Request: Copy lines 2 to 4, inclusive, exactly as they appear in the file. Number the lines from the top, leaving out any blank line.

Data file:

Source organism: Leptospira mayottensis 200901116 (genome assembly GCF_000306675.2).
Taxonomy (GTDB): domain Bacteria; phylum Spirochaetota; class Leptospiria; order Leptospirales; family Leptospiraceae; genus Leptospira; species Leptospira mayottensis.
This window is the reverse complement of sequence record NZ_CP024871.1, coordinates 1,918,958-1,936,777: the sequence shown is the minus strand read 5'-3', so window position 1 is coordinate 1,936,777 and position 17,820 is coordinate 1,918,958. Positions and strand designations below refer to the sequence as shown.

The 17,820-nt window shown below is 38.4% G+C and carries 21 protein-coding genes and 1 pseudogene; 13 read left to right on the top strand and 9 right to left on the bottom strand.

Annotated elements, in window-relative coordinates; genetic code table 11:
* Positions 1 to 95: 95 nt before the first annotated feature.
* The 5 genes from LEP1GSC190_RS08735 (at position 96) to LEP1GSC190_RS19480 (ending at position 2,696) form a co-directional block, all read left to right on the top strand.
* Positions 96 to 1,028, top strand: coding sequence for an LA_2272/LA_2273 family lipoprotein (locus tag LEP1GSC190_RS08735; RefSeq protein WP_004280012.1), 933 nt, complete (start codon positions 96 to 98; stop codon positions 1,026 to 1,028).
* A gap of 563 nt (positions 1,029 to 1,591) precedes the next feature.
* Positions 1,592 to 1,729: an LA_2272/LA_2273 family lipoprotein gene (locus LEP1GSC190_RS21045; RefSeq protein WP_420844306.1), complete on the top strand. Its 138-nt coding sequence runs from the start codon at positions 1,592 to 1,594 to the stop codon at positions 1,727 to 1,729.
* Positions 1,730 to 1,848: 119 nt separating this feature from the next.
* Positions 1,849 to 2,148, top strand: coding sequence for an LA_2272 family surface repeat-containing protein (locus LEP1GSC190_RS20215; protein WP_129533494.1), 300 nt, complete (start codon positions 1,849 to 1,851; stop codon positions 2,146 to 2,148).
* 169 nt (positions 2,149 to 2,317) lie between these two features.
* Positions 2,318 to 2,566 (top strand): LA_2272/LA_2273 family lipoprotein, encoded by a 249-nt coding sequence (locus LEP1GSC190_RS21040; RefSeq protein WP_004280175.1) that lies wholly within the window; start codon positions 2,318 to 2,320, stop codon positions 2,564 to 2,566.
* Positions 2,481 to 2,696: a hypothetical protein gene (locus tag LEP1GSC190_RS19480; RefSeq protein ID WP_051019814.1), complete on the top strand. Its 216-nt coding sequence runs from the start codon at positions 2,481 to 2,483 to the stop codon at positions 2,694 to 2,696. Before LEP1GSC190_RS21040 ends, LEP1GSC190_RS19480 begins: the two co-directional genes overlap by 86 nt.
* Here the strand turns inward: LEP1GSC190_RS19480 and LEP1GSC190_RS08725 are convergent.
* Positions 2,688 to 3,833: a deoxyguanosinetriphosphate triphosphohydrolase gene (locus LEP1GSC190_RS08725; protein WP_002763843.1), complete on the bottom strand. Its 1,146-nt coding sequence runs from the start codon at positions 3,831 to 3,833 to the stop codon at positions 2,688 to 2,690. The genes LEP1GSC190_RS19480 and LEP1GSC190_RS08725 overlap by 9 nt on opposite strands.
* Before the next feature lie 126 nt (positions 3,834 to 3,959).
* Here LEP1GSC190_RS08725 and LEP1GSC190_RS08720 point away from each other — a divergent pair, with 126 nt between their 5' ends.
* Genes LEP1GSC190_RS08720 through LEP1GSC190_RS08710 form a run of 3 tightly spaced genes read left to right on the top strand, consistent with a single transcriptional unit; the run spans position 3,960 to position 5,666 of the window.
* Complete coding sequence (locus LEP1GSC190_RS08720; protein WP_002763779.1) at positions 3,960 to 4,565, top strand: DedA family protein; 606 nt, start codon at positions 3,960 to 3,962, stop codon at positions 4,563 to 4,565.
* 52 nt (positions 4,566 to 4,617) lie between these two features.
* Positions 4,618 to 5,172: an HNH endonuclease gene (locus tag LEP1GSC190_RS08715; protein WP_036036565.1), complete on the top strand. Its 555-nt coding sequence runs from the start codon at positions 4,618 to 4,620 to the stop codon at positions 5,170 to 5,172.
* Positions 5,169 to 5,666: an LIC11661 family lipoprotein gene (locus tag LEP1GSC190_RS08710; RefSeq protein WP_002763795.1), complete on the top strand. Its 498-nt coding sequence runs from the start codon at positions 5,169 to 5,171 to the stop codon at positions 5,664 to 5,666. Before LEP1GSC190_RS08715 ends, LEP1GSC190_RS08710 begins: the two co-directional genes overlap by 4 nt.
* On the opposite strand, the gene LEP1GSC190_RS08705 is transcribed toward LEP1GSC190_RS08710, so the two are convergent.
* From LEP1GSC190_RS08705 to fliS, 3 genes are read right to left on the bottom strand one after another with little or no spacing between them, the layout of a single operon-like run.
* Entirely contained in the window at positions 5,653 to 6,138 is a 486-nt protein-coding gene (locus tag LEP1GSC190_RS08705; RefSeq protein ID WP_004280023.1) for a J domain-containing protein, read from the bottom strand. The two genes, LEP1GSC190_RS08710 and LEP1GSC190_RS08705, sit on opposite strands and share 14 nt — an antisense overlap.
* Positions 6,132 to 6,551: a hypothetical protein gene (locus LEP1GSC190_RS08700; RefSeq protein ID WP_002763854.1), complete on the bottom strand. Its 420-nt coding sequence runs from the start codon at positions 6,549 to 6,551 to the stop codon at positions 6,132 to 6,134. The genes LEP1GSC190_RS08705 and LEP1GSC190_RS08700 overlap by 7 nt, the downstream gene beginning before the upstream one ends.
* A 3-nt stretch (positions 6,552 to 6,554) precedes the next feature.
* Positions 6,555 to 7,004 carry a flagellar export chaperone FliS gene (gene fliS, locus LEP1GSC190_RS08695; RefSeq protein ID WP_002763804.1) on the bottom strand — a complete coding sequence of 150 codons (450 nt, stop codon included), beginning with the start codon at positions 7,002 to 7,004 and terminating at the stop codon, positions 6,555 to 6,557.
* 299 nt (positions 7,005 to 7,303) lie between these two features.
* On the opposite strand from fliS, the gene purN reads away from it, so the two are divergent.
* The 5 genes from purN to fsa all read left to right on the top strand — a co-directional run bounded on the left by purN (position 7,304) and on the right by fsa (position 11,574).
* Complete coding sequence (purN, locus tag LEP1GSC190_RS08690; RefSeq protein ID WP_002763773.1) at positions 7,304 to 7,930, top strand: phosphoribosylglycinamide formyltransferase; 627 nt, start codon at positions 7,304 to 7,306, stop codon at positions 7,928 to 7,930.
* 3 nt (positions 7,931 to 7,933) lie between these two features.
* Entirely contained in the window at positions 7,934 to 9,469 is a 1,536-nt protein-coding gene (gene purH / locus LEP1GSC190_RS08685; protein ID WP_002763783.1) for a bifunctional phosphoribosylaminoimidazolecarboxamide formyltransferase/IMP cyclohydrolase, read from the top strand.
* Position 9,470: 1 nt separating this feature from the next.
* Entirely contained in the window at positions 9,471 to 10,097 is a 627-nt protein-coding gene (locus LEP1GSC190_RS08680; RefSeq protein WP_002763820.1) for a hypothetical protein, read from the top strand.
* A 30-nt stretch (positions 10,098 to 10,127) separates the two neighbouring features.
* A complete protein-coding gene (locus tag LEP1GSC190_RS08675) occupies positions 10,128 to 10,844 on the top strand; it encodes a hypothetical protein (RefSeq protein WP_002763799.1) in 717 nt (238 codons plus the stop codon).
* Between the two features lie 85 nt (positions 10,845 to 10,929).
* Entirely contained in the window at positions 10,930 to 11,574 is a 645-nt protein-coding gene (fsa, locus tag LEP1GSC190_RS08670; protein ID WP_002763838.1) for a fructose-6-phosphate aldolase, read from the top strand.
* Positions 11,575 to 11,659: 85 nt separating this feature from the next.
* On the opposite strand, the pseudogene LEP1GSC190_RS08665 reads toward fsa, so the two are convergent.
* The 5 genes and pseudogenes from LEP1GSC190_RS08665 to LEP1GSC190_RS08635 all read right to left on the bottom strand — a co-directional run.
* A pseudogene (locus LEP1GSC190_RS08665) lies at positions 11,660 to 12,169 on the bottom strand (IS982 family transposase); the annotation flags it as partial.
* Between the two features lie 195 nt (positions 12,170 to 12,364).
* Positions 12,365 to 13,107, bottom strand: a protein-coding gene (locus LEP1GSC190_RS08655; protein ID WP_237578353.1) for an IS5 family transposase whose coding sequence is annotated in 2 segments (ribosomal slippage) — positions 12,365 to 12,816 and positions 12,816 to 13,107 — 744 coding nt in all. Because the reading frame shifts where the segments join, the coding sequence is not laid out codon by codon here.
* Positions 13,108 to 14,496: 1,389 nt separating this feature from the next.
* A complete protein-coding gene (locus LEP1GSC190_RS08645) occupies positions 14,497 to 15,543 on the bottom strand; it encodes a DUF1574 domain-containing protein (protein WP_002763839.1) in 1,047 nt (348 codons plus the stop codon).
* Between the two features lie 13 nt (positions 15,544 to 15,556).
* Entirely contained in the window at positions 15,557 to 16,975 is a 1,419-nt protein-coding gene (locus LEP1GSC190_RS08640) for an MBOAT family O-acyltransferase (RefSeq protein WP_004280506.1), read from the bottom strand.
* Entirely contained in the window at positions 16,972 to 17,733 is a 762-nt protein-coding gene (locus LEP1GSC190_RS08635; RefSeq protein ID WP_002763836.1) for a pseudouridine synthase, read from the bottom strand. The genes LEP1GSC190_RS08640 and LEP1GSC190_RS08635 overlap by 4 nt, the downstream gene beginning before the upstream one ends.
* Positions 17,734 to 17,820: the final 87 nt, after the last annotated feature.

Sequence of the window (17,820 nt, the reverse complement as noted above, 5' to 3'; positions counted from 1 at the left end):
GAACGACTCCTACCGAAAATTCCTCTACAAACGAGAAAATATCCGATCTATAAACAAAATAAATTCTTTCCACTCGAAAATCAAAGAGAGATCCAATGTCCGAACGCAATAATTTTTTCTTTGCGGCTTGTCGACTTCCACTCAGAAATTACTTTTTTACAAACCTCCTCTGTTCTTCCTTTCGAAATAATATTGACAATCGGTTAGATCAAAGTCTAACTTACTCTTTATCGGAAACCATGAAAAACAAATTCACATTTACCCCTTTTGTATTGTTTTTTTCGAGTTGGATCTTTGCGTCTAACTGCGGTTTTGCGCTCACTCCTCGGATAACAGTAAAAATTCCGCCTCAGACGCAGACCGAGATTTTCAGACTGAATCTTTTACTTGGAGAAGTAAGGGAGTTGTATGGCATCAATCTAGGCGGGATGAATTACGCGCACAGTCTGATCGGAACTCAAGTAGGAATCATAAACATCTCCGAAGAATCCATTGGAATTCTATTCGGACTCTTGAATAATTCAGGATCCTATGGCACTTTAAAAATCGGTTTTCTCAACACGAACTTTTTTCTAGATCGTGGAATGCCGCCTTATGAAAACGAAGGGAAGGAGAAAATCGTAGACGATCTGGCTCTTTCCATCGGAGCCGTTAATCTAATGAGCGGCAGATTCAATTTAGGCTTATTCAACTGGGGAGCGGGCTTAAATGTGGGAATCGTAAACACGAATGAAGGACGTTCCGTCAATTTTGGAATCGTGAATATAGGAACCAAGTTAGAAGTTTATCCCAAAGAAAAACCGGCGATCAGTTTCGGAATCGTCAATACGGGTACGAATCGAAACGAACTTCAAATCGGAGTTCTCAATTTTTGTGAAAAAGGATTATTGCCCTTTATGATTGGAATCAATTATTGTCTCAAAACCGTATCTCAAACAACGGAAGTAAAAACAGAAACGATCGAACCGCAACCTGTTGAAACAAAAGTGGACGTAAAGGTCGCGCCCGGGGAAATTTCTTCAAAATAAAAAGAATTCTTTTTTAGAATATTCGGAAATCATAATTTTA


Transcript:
Taxonomy (GTDB): domain Bacteria; phylum Spirochaetota; class Leptospiria; order Leptospirales; family Leptospiraceae; genus Leptospira; species Leptospira mayottensis.
This window is the reverse complement of sequence record NZ_CP024871.1, coordinates 1,918,958-1,936,777: the sequence shown is the minus strand read 5'-3', so window position 1 is coordinate 1,936,777 and position 17,820 is coordinate 1,918,958. Positions and strand designations below refer to the sequence as shown.

The 17,820-nt window shown below is 38.4% G+C and carries 21 protein-coding genes and 1 pseudogene; 13 read left to right on the top strand and 9 right to left on the bottom strand.